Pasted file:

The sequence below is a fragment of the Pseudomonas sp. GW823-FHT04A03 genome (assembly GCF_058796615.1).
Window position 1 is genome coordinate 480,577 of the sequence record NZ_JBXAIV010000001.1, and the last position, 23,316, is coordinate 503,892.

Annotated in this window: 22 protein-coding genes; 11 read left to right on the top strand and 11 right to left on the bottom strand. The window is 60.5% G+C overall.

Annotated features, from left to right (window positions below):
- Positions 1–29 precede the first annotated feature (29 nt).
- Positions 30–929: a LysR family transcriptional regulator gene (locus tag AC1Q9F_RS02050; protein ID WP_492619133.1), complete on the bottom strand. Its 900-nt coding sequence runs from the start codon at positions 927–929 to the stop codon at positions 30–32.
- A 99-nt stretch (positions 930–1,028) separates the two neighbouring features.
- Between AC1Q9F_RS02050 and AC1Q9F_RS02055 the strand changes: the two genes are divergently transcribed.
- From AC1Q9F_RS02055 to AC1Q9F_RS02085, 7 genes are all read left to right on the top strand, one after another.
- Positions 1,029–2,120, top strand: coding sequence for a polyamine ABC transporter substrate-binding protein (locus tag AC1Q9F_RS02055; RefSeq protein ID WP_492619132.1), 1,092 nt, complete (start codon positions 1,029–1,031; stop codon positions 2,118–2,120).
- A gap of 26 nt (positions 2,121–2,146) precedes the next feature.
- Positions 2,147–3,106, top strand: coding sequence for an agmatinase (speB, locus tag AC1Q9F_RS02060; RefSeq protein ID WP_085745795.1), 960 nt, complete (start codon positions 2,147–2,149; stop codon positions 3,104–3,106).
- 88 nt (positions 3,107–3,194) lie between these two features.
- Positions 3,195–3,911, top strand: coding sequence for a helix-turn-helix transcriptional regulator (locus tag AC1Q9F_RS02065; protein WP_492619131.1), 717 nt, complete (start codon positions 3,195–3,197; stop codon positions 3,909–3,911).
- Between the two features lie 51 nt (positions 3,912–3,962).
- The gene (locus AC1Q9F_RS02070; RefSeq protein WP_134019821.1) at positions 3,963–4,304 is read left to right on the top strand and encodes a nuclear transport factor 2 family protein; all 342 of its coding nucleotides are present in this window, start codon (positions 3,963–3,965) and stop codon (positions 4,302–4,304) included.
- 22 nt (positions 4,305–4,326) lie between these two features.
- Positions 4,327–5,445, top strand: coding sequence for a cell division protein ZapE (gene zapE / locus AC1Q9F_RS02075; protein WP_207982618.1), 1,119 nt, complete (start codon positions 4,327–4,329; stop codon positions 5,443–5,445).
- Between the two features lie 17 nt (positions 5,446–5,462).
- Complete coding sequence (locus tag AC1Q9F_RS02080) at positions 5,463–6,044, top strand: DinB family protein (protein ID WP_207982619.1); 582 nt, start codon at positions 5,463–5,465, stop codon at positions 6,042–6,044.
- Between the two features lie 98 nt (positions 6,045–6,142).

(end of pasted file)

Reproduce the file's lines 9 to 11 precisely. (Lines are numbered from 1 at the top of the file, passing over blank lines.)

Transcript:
- From AC1Q9F_RS02055 to AC1Q9F_RS02085, 7 genes are all read left to right on the top strand, one after another.
- Positions 1,029–2,120, top strand: coding sequence for a polyamine ABC transporter substrate-binding protein (locus tag AC1Q9F_RS02055; RefSeq protein ID WP_492619132.1), 1,092 nt, complete (start codon positions 1,029–1,031; stop codon positions 2,118–2,120).
- A gap of 26 nt (positions 2,121–2,146) precedes the next feature.